The goal of any manufacturing engineer is to produce quality parts as efciently and cost-effectively as possible. For many of the common engineering materials, this can be accomplished rather easily; however, it has proven challenging with many of the stronger, more lightweight materials that are being implemented into today’s manufacturing processes. These materials, such as high-strength aluminum-, magnesium-, copper-, and titanium-based alloys, all possess great strength-to-weight ratios, but their limited formability makes them impractical for use in many real-world applications that require complex part geometries. Currently, the main downfall in using these materials to make complicated shapes is the fact that one entire blank cannot be used to form the shape, but numerous simpler parts must rst be formed and then attached using screws, rivets, or welds.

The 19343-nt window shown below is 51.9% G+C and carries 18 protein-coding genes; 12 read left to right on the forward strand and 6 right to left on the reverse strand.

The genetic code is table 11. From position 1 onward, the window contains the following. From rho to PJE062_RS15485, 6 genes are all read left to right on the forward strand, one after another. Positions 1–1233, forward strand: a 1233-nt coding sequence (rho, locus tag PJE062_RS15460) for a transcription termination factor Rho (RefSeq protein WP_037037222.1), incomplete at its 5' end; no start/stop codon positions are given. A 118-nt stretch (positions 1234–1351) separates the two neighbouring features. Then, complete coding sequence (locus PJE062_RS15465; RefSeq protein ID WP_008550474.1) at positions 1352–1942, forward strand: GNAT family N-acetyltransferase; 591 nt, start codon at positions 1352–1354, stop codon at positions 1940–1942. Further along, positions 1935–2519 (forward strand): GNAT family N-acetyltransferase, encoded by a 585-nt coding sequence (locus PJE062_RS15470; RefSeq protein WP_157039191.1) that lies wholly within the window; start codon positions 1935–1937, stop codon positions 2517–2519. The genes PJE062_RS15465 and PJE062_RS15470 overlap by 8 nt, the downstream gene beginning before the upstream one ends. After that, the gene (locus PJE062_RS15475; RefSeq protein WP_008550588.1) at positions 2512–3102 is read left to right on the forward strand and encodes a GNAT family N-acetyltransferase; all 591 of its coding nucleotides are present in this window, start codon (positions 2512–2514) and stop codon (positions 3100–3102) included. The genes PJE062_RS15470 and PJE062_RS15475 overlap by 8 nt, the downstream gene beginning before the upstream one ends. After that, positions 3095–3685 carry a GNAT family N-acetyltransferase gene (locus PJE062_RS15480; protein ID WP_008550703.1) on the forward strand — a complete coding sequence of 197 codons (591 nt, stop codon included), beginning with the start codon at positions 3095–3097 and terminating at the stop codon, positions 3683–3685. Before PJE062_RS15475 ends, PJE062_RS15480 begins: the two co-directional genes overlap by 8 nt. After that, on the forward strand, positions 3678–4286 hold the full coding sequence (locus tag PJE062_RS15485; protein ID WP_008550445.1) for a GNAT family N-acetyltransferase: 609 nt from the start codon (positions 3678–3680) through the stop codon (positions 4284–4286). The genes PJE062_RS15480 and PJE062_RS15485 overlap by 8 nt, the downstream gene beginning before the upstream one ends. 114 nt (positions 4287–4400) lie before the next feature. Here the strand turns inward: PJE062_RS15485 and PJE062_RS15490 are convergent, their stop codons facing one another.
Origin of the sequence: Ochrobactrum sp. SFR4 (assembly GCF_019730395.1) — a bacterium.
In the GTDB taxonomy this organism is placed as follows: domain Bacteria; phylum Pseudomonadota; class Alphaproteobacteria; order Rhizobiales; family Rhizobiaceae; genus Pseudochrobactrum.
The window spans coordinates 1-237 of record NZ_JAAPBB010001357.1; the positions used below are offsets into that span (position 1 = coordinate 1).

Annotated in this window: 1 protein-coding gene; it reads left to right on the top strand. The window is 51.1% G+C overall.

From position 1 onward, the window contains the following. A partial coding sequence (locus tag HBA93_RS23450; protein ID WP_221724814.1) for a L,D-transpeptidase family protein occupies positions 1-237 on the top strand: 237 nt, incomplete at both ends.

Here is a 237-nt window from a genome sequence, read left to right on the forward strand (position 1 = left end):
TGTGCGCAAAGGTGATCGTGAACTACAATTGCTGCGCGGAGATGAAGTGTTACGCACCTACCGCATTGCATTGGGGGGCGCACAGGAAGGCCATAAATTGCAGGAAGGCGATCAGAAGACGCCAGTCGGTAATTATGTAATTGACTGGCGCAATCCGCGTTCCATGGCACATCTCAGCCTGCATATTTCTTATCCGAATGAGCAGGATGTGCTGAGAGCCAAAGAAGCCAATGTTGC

|Original language||English (US)|
|Title of host publication||Intelligent Energy Field Manufacturing|
|Subtitle of host publication||Interdisciplinary Process Innovations|
|Number of pages||32|
|State||Published - Jan 1 2010|
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